Basically, anyone who asks was given a loan modification. Of course, this ignores the very reason the early programs had qualification standards — people who are unqualified for loans generally default. As a result, loan modification redefault rates are very, very high, upwards of 50% on many vintages. However, as I’ve pointed out many times, it really doesn’t matter if these people redefault. Nobody expects them to sustain home ownership. What lenders really wanted was to remove these bad loans from the delinquency roles, get a few more pennies out of desperate borrowers, and delay the sale until prices were higher and demand was strong enough to absorb the additional sales. That policy worked.

With the introduction of HARP 2.0, mortgage delinquencies began to drop more quickly.

The decline in foreclosure starts corresponded to a huge increase in high loan-to-value loans originated by the GSEs as they started financing borrowers who were deeply underwater.

This is the catalyst that removed the supply from the market and caused house prices to bottom.

Commercial banks go along for the ride

The weakness of HARP, at least in the minds of bankers who want to offload their toxic assets, is that HARP only covers existing GSE loans. If the loan is held in a commercial bank or private MBS pool, it’s not eligible for HARP. Commercial banks granted many private loan modifications, but as we saw yesterday in 2014 will see the “Rise of the Short Sale”, these loan modifications carry onerous terms, and they are nearly certain to blow up again in the future. As a consequence, the delinquency rates at the major commercial banks remains very high, and the cure rates are very low.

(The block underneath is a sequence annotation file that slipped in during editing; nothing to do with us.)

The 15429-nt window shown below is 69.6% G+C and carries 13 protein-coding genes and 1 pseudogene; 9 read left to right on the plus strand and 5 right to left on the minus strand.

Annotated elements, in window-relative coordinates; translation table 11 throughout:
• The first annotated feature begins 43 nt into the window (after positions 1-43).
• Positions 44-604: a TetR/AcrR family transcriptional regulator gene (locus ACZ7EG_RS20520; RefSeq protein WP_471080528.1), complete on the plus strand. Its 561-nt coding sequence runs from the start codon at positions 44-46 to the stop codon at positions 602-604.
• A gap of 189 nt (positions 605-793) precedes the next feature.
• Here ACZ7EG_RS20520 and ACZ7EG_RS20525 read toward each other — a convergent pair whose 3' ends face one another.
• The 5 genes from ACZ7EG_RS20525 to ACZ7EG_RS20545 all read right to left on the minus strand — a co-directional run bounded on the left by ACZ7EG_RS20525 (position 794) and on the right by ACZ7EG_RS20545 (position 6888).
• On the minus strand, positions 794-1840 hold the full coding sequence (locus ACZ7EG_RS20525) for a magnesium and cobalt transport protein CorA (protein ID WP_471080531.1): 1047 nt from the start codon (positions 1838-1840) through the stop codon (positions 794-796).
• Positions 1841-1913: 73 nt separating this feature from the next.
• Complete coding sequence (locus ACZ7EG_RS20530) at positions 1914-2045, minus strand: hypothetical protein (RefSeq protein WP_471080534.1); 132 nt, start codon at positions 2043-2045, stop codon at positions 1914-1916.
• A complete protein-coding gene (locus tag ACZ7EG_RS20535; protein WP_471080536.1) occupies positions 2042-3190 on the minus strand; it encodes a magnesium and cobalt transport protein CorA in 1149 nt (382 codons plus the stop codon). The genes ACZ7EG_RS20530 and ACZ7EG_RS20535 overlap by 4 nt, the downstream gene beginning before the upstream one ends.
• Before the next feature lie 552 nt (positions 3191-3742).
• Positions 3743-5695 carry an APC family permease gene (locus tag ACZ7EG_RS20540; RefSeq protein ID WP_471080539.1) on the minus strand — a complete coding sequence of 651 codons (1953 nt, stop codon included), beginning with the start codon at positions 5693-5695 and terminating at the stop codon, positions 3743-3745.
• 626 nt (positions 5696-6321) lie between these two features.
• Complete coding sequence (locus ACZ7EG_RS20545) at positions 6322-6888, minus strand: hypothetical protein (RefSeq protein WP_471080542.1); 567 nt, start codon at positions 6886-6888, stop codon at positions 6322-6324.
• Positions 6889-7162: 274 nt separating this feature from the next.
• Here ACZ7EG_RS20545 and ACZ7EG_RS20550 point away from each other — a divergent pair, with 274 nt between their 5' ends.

If you project out the current rate of cure on delinquent mortgages at the major banks, they won’t see normal delinquency rates of less than 3% until 2040. Obviously, something must change.

The major commercial banks are betting that without the supply pressure that prices will rise enough for them to recover more on their bad loans when they finally take action on them. As yesterday’s post speculates, many of these “cures” will likely be short sales. However, short sales require borrower participation, and since many will chose to squat if offered the chance, the banks will finally have to force these people out with a foreclosure. I expect we will see a “surprising” increase in foreclosure processing long after most come to believe (with help from the MSM) that the foreclosure crisis is past. I suppose it’s also possible that lenders will be able to kick the can until 2040, but that doesn’t seem plausible. I rather doubt loanowners will remain locked up in their debtor’s prisons that long.